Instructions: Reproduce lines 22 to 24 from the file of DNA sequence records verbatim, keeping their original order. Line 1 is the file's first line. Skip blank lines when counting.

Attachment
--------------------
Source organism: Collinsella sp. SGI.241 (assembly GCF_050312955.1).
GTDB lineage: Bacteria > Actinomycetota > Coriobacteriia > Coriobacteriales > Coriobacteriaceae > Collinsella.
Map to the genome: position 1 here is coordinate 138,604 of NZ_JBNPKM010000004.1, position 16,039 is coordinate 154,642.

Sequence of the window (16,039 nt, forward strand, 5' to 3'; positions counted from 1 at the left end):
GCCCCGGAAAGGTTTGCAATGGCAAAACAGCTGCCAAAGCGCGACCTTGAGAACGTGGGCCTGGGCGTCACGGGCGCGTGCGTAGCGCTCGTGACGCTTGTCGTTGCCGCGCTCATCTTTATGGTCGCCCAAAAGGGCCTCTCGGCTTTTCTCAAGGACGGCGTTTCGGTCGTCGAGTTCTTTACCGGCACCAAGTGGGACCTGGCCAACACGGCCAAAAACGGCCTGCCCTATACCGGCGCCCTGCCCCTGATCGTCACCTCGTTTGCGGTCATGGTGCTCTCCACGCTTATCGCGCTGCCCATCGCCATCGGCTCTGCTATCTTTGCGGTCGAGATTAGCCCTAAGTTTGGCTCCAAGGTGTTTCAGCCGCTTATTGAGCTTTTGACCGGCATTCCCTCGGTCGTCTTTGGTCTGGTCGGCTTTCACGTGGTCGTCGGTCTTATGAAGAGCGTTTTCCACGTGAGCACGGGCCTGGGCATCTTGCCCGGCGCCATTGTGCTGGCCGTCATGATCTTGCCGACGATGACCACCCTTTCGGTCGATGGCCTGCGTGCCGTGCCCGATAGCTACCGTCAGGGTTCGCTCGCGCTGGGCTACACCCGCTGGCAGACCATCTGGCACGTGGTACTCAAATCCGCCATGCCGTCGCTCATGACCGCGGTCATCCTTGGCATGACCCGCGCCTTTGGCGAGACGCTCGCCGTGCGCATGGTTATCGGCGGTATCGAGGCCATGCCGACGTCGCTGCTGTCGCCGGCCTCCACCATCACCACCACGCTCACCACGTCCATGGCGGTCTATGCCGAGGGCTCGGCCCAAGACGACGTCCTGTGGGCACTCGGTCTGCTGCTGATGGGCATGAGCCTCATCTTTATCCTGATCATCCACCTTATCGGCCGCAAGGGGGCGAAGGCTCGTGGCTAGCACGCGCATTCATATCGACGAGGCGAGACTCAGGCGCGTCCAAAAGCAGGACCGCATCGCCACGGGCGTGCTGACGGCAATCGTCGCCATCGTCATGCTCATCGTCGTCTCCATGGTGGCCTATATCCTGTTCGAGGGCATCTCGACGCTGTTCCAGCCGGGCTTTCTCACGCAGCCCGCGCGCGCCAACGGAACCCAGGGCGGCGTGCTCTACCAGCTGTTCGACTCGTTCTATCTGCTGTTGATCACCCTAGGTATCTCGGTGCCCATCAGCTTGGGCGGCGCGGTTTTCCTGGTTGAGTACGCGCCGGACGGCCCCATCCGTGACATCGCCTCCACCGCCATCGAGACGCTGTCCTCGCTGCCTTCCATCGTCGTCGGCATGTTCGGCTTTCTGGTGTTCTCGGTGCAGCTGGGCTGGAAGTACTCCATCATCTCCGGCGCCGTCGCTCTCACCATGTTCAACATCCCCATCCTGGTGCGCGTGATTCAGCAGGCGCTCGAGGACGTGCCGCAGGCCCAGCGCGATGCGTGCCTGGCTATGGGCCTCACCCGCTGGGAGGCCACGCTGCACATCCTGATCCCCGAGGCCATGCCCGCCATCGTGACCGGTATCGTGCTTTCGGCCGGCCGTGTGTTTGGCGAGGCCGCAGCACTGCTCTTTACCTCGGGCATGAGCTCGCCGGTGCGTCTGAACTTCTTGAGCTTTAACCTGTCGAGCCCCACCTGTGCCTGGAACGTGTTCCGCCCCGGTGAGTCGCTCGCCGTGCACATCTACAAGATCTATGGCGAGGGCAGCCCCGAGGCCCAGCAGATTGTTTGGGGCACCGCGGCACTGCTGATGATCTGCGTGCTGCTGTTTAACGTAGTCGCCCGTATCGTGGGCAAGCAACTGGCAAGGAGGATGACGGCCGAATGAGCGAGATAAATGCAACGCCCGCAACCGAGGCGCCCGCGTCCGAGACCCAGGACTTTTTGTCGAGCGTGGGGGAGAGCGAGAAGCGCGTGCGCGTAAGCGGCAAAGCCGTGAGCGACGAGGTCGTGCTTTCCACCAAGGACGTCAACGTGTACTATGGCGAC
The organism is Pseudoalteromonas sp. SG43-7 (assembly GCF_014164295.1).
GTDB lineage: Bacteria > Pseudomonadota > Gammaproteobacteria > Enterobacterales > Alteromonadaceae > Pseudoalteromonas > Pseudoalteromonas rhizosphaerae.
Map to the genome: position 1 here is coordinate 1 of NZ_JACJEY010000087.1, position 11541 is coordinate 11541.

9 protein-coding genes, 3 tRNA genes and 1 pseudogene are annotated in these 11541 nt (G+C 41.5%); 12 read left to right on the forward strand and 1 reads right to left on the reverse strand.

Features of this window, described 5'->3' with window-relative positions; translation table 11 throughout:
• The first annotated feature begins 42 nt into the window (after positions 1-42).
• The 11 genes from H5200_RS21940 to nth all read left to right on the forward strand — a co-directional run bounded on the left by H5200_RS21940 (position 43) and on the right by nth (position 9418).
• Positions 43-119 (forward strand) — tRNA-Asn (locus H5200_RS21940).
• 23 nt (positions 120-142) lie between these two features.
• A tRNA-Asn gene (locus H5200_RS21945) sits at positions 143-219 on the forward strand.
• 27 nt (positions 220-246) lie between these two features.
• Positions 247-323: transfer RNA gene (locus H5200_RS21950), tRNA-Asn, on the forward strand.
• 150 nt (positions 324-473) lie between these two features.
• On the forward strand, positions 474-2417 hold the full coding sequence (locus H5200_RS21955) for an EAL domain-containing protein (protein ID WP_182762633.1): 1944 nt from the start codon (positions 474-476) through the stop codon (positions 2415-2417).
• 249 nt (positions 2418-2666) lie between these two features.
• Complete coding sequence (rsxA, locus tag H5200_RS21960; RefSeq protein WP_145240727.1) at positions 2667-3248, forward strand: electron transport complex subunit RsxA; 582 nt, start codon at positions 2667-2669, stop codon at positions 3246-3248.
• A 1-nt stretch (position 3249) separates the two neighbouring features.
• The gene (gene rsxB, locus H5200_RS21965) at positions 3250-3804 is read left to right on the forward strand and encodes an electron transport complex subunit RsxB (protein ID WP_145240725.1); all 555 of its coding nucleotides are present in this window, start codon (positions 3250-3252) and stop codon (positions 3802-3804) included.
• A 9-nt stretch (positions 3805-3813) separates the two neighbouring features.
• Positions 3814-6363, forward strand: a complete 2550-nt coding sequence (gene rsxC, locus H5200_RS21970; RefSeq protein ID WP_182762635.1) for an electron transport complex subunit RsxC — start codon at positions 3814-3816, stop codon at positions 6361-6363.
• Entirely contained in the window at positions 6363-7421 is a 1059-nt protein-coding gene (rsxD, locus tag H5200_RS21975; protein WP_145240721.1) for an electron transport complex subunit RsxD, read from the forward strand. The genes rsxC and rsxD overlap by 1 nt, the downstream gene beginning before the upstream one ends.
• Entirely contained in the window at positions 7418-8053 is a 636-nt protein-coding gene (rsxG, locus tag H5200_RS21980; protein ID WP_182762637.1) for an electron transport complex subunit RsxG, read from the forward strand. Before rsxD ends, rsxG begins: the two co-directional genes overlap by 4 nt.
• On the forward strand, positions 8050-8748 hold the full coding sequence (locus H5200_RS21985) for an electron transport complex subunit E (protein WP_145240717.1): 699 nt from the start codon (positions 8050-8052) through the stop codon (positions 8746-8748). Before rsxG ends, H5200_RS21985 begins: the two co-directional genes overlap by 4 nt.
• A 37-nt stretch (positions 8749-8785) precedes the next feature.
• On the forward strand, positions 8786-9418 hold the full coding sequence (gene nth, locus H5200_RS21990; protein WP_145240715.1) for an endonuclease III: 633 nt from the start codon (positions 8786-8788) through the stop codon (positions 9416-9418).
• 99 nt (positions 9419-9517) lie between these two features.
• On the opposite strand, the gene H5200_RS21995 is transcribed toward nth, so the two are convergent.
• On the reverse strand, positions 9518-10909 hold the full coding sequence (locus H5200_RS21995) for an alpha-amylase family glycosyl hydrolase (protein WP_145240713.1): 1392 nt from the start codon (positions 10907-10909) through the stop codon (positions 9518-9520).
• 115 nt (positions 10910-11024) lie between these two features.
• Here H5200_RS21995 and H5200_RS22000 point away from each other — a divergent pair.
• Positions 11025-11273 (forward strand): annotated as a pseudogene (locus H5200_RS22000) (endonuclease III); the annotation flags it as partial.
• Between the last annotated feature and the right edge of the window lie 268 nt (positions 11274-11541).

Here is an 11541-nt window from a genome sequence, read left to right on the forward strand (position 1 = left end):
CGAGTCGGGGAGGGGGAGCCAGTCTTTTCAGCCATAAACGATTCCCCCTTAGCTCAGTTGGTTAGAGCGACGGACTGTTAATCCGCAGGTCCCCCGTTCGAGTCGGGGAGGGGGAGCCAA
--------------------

• A 1-nt stretch (position 3249) separates the two neighbouring features.
• The gene (gene rsxB, locus H5200_RS21965) at positions 3250-3804 is read left to right on the forward strand and encodes an electron transport complex subunit RsxB (protein ID WP_145240725.1); all 555 of its coding nucleotides are present in this window, start codon (positions 3250-3252) and stop codon (positions 3802-3804) included.
• A 9-nt stretch (positions 3805-3813) separates the two neighbouring features.